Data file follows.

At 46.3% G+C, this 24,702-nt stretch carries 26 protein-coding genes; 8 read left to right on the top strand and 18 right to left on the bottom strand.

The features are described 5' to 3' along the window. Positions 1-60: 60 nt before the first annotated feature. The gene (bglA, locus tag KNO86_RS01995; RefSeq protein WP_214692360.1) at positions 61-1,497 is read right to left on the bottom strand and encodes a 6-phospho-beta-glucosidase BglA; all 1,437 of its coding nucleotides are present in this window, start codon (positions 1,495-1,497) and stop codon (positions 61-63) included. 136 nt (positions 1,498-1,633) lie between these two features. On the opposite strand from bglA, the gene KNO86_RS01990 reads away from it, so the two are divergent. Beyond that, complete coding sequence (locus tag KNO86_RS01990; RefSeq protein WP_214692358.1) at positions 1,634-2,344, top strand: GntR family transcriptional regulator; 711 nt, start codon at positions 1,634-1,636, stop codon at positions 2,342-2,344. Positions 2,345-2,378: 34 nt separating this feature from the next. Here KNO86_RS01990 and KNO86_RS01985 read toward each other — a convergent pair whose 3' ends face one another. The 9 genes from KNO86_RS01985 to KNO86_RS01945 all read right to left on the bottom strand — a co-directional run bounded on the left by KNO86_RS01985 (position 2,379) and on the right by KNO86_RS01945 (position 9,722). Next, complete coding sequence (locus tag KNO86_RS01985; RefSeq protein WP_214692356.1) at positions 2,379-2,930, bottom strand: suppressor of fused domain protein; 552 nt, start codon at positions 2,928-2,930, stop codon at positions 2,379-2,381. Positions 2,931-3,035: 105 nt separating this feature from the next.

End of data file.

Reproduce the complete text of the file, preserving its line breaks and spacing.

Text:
At 46.3% G+C, this 24,702-nt stretch carries 26 protein-coding genes; 8 read left to right on the top strand and 18 right to left on the bottom strand.

The features are described 5' to 3' along the window. Positions 1-60: 60 nt before the first annotated feature. The gene (bglA, locus tag KNO86_RS01995; RefSeq protein WP_214692360.1) at positions 61-1,497 is read right to left on the bottom strand and encodes a 6-phospho-beta-glucosidase BglA; all 1,437 of its coding nucleotides are present in this window, start codon (positions 1,495-1,497) and stop codon (positions 61-63) included. 136 nt (positions 1,498-1,633) lie between these two features. On the opposite strand from bglA, the gene KNO86_RS01990 reads away from it, so the two are divergent. Beyond that, complete coding sequence (locus tag KNO86_RS01990; RefSeq protein WP_214692358.1) at positions 1,634-2,344, top strand: GntR family transcriptional regulator; 711 nt, start codon at positions 1,634-1,636, stop codon at positions 2,342-2,344. Positions 2,345-2,378: 34 nt separating this feature from the next. Here KNO86_RS01990 and KNO86_RS01985 read toward each other — a convergent pair whose 3' ends face one another. The 9 genes from KNO86_RS01985 to KNO86_RS01945 all read right to left on the bottom strand — a co-directional run bounded on the left by KNO86_RS01985 (position 2,379) and on the right by KNO86_RS01945 (position 9,722). Next, complete coding sequence (locus tag KNO86_RS01985; RefSeq protein WP_214692356.1) at positions 2,379-2,930, bottom strand: suppressor of fused domain protein; 552 nt, start codon at positions 2,928-2,930, stop codon at positions 2,379-2,381. Positions 2,931-3,035: 105 nt separating this feature from the next.